Jets stumbling into playoffs as Central Division lead disappears

Jordan Weal scored a goal and recorded an assist, Carey Price stopped 23 shots and the Montreal Canadiens topped the Winnipeg Jets 3-1.

OK, hang on a second here.

Weren’t the Winnipeg Jets locks to win the Central Division?

On March 16 the St. Louis Blues were a fixture in the Jets’ rearview mirror, seven points back and an obvious threat as a second round opponent. On March 24 Nashville was four points behind Winnipeg, and the Jets appeared well on their way to home-ice advantage against a wild card team in Round 1.

But objects in the rearview mirror, as we know, can be closer than they appear. And as the Saturday schedule closed, there stood the Blues: just two points behind both Winnipeg and Nashville, who were tied atop the Central Division with 94 points. The Blues — tied with Tampa as the best teams in the NHL since the calendar turned to 2019 — are by far the hottest of the three in the Central.

“Ever since we’ve clinched (a playoff spot) it seems like we’re taking it a little bit more lightly, which we shouldn’t,” surmised Jets depth forward Mathieu Perreault, speaking to reporters in Winnipeg after a 3-1 loss to Montreal. “I don’t really know how to explain that, it’s just maybe human nature you know, you feel maybe a bit more comfortable knowing you are going to make the playoffs, so you don’t have to try as hard. I’m sure when playoffs come around we’ll go back to our game.”

(Gulp.) You think so?

The Jets aren’t the only team stumbling down the stretch. The Toronto Maple Leafs are Exhibit A in Canada, but their playoff matchup against the Boston Bruins has been set in stone for over a month now. Also, defenceman Dustin Byfuglien made his long-awaited return to the Jets from injury on Saturday. They’re still missing an important cog in the injured Josh Morrissey, however.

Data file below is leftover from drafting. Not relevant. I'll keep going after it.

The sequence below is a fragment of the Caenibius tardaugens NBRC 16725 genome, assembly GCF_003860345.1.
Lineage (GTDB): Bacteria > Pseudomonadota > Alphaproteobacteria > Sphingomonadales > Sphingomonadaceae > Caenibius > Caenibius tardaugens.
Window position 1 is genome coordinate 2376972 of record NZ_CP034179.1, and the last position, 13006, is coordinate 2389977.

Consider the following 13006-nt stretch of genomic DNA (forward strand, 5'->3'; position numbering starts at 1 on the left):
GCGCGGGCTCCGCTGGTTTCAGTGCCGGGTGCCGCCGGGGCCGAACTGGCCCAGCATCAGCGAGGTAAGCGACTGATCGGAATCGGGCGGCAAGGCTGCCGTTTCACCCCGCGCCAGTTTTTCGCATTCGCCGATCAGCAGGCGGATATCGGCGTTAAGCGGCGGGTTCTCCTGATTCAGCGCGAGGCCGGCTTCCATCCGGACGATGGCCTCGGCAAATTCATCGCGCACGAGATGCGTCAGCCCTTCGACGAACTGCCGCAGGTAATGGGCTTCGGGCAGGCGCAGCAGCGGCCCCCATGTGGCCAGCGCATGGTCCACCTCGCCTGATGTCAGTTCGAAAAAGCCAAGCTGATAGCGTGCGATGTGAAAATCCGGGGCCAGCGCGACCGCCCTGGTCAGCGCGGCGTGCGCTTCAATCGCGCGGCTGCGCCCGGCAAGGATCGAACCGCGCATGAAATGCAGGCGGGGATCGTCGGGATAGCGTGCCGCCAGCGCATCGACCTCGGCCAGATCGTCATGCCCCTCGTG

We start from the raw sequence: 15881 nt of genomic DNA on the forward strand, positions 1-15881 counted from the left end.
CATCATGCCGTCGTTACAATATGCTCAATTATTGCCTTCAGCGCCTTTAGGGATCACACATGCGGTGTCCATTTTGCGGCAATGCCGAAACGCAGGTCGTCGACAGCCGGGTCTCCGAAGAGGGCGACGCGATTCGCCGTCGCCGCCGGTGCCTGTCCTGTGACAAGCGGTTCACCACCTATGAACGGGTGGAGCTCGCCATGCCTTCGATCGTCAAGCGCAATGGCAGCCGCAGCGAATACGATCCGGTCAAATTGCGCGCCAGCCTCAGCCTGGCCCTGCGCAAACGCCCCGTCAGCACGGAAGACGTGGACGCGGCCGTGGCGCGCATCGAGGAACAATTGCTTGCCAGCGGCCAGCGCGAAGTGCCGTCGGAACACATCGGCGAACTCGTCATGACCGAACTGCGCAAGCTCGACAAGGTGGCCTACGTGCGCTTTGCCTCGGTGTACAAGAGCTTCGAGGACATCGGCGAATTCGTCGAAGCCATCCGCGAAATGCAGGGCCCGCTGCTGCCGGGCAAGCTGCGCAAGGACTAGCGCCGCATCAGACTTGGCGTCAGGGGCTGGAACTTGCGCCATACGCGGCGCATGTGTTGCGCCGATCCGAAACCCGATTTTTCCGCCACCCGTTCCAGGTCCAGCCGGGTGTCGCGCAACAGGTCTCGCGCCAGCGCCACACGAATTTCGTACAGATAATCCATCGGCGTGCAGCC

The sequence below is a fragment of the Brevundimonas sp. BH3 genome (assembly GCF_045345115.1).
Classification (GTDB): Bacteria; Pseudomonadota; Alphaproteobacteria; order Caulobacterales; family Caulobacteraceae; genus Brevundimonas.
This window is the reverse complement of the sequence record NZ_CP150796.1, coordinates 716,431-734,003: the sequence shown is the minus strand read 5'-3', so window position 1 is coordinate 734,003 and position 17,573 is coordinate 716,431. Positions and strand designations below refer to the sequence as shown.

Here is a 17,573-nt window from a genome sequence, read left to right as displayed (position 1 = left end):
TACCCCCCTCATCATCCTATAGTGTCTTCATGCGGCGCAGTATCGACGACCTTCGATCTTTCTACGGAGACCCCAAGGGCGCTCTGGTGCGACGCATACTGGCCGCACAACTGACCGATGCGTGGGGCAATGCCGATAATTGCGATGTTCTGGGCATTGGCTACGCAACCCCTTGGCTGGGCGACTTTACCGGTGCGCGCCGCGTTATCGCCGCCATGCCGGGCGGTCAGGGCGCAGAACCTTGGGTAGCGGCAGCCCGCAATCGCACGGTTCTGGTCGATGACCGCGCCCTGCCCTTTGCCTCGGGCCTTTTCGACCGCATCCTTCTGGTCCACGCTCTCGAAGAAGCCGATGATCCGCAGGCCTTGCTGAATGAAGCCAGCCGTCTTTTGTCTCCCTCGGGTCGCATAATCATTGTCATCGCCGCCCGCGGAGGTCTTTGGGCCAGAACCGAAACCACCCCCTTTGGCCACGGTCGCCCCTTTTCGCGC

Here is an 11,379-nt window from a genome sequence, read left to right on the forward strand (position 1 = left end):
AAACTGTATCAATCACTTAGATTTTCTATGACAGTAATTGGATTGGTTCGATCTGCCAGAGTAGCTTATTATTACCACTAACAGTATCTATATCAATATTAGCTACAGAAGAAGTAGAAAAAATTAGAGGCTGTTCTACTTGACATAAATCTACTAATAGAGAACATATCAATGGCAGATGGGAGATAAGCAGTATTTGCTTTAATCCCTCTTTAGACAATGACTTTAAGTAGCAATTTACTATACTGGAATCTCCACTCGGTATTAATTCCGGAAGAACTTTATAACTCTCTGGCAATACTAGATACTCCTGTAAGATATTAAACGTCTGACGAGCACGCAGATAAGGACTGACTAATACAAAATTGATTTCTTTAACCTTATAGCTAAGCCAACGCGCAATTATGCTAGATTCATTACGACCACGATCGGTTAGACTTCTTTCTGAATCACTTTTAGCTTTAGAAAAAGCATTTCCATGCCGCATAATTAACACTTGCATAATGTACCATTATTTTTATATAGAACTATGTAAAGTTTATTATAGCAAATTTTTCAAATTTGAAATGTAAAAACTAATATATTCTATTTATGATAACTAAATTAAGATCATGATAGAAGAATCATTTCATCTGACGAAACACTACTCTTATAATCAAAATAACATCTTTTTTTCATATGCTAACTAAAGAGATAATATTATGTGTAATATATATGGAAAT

It looks like a good team will be eliminated in the “two versus three” matchup in the Central, while the team that finishes first at least gets to tune up its playoff game against a wild card team, likely the Dallas Stars. When you’re Winnipeg, losers of four of their past five games, a more difficult first-round matchup is not exactly what the doctor ordered.

On Saturday, a Montreal Canadiens team fighting for its playoff lives walked into Winnipeg and won. It was the Jets’ final home game of the season, and third straight loss at home.

“You know,” began a sarcastic captain Blake Wheeler post-game, “it might come as a surprise but those guys get paid too, they’re NHL players. So as bad as we want to blow everyone out of our building and beat them 5-0, it’s not reality sometimes. You know, it’s not easy for us right now. Facing some adversity right now. We’re going to be a better team once we get through it.”

Here’s the remaining schedules for the three Central Division leaders:

Jets: at Chicago, at Minnesota, at Colorado, at Arizona.

Predators: at Buffalo, versus Vancouver, versus Chicago.

Blues: versus Colorado, at Chicago, versus Philadelphia, versus Vancouver.

The Jets have 43 non-shootout wins (ROW), while St. Louis has 41 and Nashville 40. The Preds have one less game remaining than the other two, but have three opponents who harbour no playoff dreams.

Winnipeg plays their remaining four games on the road, one against a likely wild card team in Denver, and — if they’re lucky — a game in Arizona that could mean nothing to the Coyotes on the final day of the season.

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Either way, it’s less about where the Jets finish, and more about the state of their game when the playoffs arrive. Right now, the head coach is tapping his foot, waiting for his club’s ‘A’ game to arrive.

“Our leg drive,” Paul Maurice said. “We look slow at times, especially on decisions and moving the puck. A big strength of what we had, we’ll have to find that energy level because … going into a back-to-back (Monday and Tuesday in Chicago and Minnesota), that’s the area of concern for us.

“Our fast players don’t look particularly fast right now and we’ve got to find that energy.”

The Jets went three rounds last spring, a fact that could be a double-edged sword a year later. On one hand, they have playoff experience. On the other, there may be a misplaced belief the team will be able to turn the tap on whenever it wants.

“We’ve clinched a playoff spot,” said Perreault. “so I understand there’s, you know, maybe not as much to play for right now. But we’re gonna have to find a way to be better.”

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